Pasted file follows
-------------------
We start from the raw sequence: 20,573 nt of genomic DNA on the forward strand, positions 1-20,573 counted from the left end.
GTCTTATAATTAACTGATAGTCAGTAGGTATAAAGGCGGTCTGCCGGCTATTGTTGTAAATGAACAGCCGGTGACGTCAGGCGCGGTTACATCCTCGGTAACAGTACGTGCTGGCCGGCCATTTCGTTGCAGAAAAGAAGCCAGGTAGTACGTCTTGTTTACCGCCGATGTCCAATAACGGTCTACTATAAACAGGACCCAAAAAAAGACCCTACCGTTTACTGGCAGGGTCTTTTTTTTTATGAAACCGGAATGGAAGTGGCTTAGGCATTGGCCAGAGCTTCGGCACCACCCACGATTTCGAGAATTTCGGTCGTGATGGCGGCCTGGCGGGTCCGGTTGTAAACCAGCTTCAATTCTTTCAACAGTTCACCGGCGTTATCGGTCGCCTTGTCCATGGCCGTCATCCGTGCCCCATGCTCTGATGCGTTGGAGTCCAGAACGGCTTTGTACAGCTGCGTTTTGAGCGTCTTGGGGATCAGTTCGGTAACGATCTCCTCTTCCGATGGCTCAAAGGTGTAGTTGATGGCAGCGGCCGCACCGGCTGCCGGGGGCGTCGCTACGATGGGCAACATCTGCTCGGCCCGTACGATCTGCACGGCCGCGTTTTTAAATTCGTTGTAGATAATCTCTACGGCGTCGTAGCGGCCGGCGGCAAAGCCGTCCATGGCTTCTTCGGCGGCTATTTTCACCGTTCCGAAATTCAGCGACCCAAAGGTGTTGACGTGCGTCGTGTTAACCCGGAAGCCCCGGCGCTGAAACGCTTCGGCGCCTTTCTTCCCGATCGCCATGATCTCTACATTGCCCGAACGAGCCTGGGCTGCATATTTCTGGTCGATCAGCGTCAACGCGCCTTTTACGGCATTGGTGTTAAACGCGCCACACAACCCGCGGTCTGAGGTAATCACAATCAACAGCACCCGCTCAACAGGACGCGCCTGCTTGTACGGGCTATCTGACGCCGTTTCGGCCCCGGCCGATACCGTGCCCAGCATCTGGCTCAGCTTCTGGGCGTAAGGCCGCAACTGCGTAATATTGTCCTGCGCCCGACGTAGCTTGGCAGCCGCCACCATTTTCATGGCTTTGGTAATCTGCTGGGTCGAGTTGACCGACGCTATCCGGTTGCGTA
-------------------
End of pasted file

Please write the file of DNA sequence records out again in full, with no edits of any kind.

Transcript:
We start from the raw sequence: 20,573 nt of genomic DNA on the forward strand, positions 1-20,573 counted from the left end.
GTCTTATAATTAACTGATAGTCAGTAGGTATAAAGGCGGTCTGCCGGCTATTGTTGTAAATGAACAGCCGGTGACGTCAGGCGCGGTTACATCCTCGGTAACAGTACGTGCTGGCCGGCCATTTCGTTGCAGAAAAGAAGCCAGGTAGTACGTCTTGTTTACCGCCGATGTCCAATAACGGTCTACTATAAACAGGACCCAAAAAAAGACCCTACCGTTTACTGGCAGGGTCTTTTTTTTTATGAAACCGGAATGGAAGTGGCTTAGGCATTGGCCAGAGCTTCGGCACCACCCACGATTTCGAGAATTTCGGTCGTGATGGCGGCCTGGCGGGTCCGGTTGTAAACCAGCTTCAATTCTTTCAACAGTTCACCGGCGTTATCGGTCGCCTTGTCCATGGCCGTCATCCGTGCCCCATGCTCTGATGCGTTGGAGTCCAGAACGGCTTTGTACAGCTGCGTTTTGAGCGTCTTGGGGATCAGTTCGGTAACGATCTCCTCTTCCGATGGCTCAAAGGTGTAGTTGATGGCAGCGGCCGCACCGGCTGCCGGGGGCGTCGCTACGATGGGCAACATCTGCTCGGCCCGTACGATCTGCACGGCCGCGTTTTTAAATTCGTTGTAGATAATCTCTACGGCGTCGTAGCGGCCGGCGGCAAAGCCGTCCATGGCTTCTTCGGCGGCTATTTTCACCGTTCCGAAATTCAGCGACCCAAAGGTGTTGACGTGCGTCGTGTTAACCCGGAAGCCCCGGCGCTGAAACGCTTCGGCGCCTTTCTTCCCGATCGCCATGATCTCTACATTGCCCGAACGAGCCTGGGCTGCATATTTCTGGTCGATCAGCGTCAACGCGCCTTTTACGGCATTGGTGTTAAACGCGCCACACAACCCGCGGTCTGAGGTAATCACAATCAACAGCACCCGCTCAACAGGACGCGCCTGCTTGTACGGGCTATCTGACGCCGTTTCGGCCCCGGCCGATACCGTGCCCAGCATCTGGCTCAGCTTCTGGGCGTAAGGCCGCAACTGCGTAATATTGTCCTGCGCCCGACGTAGCTTGGCAGCCGCCACCATTTTCATGGCTTTGGTAATCTGCTGGGTCGAGTTGACCGACGCTATCCGGTTGCGTA